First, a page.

They include co-codamolibuprofen and codeine such as Nurofen Plus and Solpadeine. Do not take painkillers that you buy with codeine in side prescribed codeine. You'll be more likely to get side effects. Like all medicines, codeine can cause side effects in some people - but many people have no side effects or only minor ones. Common side effects happen in more than 1 in people.

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Talk to your doctor or pharmacist if the side effects bother you or don't go away:. In rare cases, it's possible to have a serious allergic reaction anaphylaxis to codeine. These are not all the side effects of codeine.

For a full list see the leaflet inside your medicine packet. In early pregnancy, it's been linked to problems in the unborn baby.

1. about codeine

If you take codeine at the end of pregnancy there's a risk that your newborn baby may get withdrawal symptoms or be born addicted to codeine. However, it's important to treat pain in pregnancy. For some pregnant women with severe pain, codeine might be the best option.

Your doctor is the best person to help you decide what's right for you and your baby.

Codeine isn't usually recommended if you're breastfeeding. Small amounts of codeine pass into breast milk and can cause breathing problems in the baby. Speak to your doctor as they may be able to recommend a different painkiller. Some medicines and codeine interfere with each other and increase the chances of you having side effects.

It's not possible to say that complementary medicines and herbal remedies are safe to take with codeine. They're not tested in the same way as pharmacy and prescription medicines. They're generally not tested for the effect they have on other medicines. Tell your doctor or pharmacist if you're taking any other medicines, including herbal medicines, vitamins or supplements.

It works in the central nervous system and the brain to block pain als to the rest of the body. It also reduces the anxiety and stress caused by pain. When codeine blocks the pain, there are other unwanted effects - for example slow or shallow breathing. It also slows down digestion, which is why codeine can cause constipation. Codeine tablets, liquid and cough syrup all work in 30 to 60 minutes, but they wear off after a few hours. Yes, codeine is addictive.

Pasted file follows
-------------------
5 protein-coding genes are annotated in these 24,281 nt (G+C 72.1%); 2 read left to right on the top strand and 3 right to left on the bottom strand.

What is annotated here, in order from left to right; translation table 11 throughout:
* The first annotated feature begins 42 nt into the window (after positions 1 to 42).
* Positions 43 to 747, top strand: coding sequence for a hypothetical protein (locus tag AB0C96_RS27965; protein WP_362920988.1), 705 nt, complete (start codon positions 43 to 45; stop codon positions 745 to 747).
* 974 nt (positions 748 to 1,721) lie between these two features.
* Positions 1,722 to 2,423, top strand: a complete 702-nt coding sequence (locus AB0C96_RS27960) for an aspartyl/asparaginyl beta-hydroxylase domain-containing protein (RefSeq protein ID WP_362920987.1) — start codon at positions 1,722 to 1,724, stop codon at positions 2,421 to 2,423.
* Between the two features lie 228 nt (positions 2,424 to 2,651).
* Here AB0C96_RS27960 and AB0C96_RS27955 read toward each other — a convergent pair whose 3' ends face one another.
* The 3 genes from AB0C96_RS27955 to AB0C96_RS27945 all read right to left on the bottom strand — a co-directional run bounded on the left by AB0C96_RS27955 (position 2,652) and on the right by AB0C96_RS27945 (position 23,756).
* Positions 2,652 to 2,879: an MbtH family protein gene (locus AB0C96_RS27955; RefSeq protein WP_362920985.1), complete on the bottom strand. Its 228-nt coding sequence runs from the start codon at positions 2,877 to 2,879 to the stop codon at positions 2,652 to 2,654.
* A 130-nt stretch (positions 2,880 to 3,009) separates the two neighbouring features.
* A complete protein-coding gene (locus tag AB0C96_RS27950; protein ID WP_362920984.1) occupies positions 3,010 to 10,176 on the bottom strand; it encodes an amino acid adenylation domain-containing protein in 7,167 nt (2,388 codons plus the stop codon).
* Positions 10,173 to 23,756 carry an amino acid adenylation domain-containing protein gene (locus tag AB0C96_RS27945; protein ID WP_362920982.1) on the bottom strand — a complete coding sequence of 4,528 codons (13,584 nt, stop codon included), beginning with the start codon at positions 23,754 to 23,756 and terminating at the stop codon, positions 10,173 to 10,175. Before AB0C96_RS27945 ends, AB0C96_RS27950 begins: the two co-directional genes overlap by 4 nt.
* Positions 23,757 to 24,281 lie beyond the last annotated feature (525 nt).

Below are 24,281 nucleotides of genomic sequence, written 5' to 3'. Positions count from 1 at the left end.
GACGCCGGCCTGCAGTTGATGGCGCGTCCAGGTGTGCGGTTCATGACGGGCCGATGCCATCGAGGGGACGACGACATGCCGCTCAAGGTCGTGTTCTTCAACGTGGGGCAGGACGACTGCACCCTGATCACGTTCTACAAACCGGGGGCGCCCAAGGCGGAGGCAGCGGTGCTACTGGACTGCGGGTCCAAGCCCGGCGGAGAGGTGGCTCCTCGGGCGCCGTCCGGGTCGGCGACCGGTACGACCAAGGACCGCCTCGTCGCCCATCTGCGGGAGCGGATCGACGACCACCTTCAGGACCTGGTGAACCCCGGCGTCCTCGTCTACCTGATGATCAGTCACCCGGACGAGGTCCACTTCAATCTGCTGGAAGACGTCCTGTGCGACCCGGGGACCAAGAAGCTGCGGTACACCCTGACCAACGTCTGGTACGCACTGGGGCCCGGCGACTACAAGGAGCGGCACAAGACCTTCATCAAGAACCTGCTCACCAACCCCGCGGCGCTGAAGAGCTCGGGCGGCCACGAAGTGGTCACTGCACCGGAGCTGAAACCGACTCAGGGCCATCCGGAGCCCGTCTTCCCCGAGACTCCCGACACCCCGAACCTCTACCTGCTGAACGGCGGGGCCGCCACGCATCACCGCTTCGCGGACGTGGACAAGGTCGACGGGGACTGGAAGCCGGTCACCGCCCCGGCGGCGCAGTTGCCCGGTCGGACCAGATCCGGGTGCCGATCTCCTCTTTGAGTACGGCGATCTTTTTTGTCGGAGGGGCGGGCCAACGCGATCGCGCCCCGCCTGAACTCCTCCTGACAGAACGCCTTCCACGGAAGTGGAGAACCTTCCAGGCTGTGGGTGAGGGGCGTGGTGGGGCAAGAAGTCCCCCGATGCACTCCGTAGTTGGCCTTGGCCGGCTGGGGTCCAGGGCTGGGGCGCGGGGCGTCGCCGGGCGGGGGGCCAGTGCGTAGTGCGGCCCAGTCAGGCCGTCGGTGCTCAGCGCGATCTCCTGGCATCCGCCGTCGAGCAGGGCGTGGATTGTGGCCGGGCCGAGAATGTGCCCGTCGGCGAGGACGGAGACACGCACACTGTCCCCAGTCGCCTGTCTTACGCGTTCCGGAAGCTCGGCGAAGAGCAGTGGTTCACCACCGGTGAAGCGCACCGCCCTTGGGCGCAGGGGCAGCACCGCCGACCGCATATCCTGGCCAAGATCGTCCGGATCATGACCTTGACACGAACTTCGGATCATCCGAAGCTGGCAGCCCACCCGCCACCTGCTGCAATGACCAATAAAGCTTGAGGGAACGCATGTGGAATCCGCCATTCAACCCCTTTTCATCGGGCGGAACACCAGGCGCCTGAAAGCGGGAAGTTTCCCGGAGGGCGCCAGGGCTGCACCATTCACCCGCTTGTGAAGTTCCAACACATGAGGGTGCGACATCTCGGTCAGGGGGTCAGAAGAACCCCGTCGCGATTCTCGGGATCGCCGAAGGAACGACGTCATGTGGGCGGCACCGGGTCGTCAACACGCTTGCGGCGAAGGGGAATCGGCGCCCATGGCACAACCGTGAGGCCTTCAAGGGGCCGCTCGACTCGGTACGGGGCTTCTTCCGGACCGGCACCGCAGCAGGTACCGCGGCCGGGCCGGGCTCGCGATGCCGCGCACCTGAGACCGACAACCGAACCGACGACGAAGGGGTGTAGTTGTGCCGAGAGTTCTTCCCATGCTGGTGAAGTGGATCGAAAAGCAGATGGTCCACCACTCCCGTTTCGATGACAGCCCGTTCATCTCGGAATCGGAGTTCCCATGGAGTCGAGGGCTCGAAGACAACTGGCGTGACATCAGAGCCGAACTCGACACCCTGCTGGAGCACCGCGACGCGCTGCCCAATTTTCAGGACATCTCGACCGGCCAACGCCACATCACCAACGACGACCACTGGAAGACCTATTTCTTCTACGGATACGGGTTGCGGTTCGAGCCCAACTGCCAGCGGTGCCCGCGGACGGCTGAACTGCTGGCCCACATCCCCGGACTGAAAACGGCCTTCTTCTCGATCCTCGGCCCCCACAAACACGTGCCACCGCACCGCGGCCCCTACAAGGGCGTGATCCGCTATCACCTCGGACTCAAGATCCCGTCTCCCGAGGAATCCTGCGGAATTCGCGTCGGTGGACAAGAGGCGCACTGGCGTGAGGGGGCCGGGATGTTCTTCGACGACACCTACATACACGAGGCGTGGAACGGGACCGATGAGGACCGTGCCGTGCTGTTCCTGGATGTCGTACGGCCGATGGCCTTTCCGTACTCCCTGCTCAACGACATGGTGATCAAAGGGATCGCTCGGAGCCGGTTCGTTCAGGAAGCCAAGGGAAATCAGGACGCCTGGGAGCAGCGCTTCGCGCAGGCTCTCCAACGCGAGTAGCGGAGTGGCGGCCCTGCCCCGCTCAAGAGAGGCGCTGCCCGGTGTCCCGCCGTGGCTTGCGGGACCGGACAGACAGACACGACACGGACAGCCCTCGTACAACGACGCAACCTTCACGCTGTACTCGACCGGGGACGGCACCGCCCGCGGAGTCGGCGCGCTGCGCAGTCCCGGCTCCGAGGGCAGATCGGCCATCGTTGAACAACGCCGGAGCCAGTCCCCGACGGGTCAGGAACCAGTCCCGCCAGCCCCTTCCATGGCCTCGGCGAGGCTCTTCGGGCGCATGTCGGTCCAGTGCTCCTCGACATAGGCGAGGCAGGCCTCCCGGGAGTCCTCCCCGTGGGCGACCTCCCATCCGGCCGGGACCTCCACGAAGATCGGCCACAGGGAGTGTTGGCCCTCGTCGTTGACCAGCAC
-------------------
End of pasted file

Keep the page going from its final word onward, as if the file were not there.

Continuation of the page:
For this reason, your dose will be reviewed to make sure you are only taking the amount you need to control your pain, or diarrhoea. If you need to take it for a long time your body can become tolerant to it. That means you need higher doses to control your pain over time. Some people can become more sensitive to pain hyperalgesia.

If this happens, your doctor will reduce your dose gradually to help these symptoms. If you're addicted to codeine, you may want to take it more often or feel agitated if you delay taking a dose for any reason.

Drinking alcohol while you're on codeine may make you feel more sleepy or increase the risk of serious side effects. It's best to stop drinking alcohol during the first few days of treatment until you see how codeine affects you. Children aged 12 to 18 years can take codeine for pain or diarrhoea - but only if other medicines haven't worked. Use the lowest dose that works for no more than 3 days.

Common conditions

If they still have symptoms after 3 days see a doctor. Codeine shouldn't be given to children aged 12 to 18 years if they have breathing problems or if they have had their tonsils or adenoids removed because of obstructive sleep apnoea. If you're taking codeine for a short time and at normal doses, there's no firm evidence that it can reduce fertility. However if you've been taking it for a long time and you're concerned about your fertility, or you're trying to get pregnant, speak to a pharmacist or your doctor.

The type of painkiller that's best depends on what type of pain you have.